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Church Micro 4415...Eversley

A cache by Lone Rambler Send Message to Owner Message this owner
Hidden : 10/24/2013
1 out of 5
1.5 out of 5

Size: Size:   regular (regular)

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Geocache Description:

Regular sized Church Micro near a lovely picturesque church near Eversley. Take time to explore the church and definitely check out the massive tree in the church garden.

The Cache:

You are looking for a regular sized hinge top tin with a logbook, pen and a few goodies for swaps. The cache can of course hold trackables due to its size.

The Cache is not in the grounds of the Church or the Cemetery, it is in between on the public roadside outside of the cemetery boundary. There is parking nearby and the cache is available 24 hours. The cache I think is wheelchair friendly, although help may be needed just to reach in and grab the container.

Please re-hide carefully to prevent it being muggled.

St Mary's Church:

The present church was designed and built by John James between 1724 and 1735, although it has been a place of Christian worship for over 900 years. There is a large sarsen stone under the floorboards near the font which is thought to be connected with a pre-Christian religious site. The chancel screen is the only 18th century one in Hampshire. Eversley was the home of Charles Kingsley when he was rector from 1844 until his death in 1875. There is a plaque in the church to his memory. He wrote most of his books including The Water-Babies while living in the large house, now known as The Old Rectory, next to the church. One of the stained glass windows in the church shows two water-babies. In the churchyard there is a sequoia tree which was planted by his daughter Rose, just after his death, from a seed collected on his last American tour.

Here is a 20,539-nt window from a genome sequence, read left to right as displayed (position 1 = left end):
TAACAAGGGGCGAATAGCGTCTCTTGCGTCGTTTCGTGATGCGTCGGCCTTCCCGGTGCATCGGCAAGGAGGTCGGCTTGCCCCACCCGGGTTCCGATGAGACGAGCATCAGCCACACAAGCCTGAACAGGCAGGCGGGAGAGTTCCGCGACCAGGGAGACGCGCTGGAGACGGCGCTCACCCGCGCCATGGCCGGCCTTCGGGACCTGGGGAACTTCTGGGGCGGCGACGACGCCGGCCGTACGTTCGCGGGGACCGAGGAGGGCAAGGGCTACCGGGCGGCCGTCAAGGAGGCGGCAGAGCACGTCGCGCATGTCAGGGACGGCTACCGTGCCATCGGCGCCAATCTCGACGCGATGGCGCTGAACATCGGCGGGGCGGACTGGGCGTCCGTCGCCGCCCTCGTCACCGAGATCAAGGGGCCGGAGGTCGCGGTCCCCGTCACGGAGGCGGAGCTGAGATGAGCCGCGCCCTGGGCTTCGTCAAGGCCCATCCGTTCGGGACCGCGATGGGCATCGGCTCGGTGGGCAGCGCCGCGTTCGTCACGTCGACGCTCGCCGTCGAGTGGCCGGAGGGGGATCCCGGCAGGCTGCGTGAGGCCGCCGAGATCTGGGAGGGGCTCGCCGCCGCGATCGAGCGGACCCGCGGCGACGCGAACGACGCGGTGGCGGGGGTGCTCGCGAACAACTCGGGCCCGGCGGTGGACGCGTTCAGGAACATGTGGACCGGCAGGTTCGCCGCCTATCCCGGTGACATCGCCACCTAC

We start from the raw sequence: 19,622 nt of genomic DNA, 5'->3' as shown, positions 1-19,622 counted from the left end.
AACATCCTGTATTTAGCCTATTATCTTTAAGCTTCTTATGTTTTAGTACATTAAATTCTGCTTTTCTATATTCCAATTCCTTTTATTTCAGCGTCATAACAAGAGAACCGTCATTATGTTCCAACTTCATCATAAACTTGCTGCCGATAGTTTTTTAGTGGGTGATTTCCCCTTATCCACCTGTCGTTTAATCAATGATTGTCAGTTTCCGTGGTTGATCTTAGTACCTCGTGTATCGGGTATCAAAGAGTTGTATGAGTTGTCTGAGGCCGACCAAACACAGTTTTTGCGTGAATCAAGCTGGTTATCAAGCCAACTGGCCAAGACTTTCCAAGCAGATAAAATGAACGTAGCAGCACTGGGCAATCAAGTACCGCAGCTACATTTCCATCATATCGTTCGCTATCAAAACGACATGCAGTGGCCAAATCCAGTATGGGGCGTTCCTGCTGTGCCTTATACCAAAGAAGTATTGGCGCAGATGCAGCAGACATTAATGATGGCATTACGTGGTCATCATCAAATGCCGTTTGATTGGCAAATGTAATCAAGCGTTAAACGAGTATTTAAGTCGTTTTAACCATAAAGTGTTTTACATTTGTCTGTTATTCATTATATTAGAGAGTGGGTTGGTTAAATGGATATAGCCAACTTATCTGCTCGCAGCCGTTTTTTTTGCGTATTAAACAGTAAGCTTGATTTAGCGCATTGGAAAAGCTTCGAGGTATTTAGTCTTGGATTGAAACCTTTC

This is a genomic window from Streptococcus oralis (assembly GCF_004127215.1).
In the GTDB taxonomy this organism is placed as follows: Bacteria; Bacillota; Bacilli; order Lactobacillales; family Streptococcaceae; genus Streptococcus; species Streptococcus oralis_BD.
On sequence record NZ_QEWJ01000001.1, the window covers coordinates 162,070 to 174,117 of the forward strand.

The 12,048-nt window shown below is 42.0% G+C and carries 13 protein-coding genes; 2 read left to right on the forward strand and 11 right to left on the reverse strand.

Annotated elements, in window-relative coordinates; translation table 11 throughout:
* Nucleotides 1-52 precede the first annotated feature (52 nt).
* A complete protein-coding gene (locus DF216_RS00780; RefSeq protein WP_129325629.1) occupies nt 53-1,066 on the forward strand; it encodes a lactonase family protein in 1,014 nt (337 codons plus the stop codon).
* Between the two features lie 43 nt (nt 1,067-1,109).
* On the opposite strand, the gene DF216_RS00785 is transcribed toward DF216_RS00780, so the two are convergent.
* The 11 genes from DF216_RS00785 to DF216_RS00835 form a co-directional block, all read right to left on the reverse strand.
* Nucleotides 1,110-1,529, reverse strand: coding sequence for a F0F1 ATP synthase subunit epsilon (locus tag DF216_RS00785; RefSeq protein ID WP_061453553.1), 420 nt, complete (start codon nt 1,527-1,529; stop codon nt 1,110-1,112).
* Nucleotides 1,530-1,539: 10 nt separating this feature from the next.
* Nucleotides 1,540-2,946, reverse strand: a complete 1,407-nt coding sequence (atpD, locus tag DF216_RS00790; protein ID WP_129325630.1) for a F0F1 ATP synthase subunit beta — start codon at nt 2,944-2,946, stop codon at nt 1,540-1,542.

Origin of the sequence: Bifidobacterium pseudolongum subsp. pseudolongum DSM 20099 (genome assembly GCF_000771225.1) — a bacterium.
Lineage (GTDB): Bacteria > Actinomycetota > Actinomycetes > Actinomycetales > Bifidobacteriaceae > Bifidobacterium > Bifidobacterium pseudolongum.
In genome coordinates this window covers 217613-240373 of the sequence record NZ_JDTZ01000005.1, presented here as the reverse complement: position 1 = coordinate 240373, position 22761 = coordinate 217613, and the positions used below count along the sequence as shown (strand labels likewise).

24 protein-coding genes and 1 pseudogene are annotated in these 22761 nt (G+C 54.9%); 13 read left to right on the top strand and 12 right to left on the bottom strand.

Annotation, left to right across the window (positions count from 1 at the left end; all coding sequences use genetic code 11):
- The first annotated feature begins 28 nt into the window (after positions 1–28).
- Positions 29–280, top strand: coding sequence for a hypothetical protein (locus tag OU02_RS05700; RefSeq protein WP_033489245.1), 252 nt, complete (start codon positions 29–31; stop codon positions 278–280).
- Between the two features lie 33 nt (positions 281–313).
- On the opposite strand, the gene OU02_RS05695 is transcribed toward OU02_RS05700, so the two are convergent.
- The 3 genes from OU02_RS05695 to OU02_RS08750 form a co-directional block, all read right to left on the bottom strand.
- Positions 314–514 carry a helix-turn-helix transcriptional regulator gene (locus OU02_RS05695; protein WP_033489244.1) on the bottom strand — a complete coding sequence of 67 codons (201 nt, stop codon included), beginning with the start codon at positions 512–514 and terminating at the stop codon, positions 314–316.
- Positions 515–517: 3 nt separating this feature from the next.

Charles Kingsley

A notable figure in the history of St. Mary's is the 19th century preacher, author, naturalist and social reformer: Charles Kingsley. He was Rector of Eversley for 31 years and founded the village school, which has recently celebrated its 150th anniversary.

John James

The architect John James is believed to have been responsible for the addition of the tower to St. Mary's church. He worked with Sir Christopher Wren, was Surveyor to St. Paul's Cathedral and built many churches and fine houses. These included Warbrook House, Eversley, where he lived and worked.

The Old Bells

It was in the 1960's that the two bells in the tower of the church of Blessed Mary the Virgin in Eversley, Hampshire, were last chimed for services. Chiming was stopped as the oak frame was found to be unsafe.

The tower was rebuilt, with the rest of the church, between 1724 and 1735 by John James, a pupil of Sir Christopher Wren. Inside, the church bears many reminders that Charles Kingsley was Rector here for thirty years. Just before he arrived in 1842 two of the then bells, probably three in number, were replaced by one. This transaction is noted in the Church Wardens accounts. The new bell was cast by Thomas Mears of London in 1841. Henry Knight of Reading made the other bell of the two in 1622.

The idea of adding to the ring of two was not a new one. In a local newspaper report on the opening of the great village pageant in 1919, the object of which was to raise money for a village hall to be called the Charles Kingsley Hall. There appears this: '... the opening was signalled by ... the clanging of the two bells - a reminder that if sufficient surplus of funds remain after the Kingsley Hall has been built the belfry awaits a further addition of bells to make the merry chimes which festive occasions require.'

Church Micro Series:

“If anybody would like to expand to this series please do, I would just ask that you could let Sadexploration know first so he can keep track of the Church numbers and names to avoid duplication.
There is also a Church Micro Stats & Information page found via the Bookmark list”

Congratulations on the FTF: "callcache"

And second to find: "annieanniemul"

Additional Hints (Decrypt)

Pebhpu orgjrra Gryrtencu Cbyr naq Jnyy, oruvaq ohfu.

Decryption Key


(letter above equals below, and vice versa)

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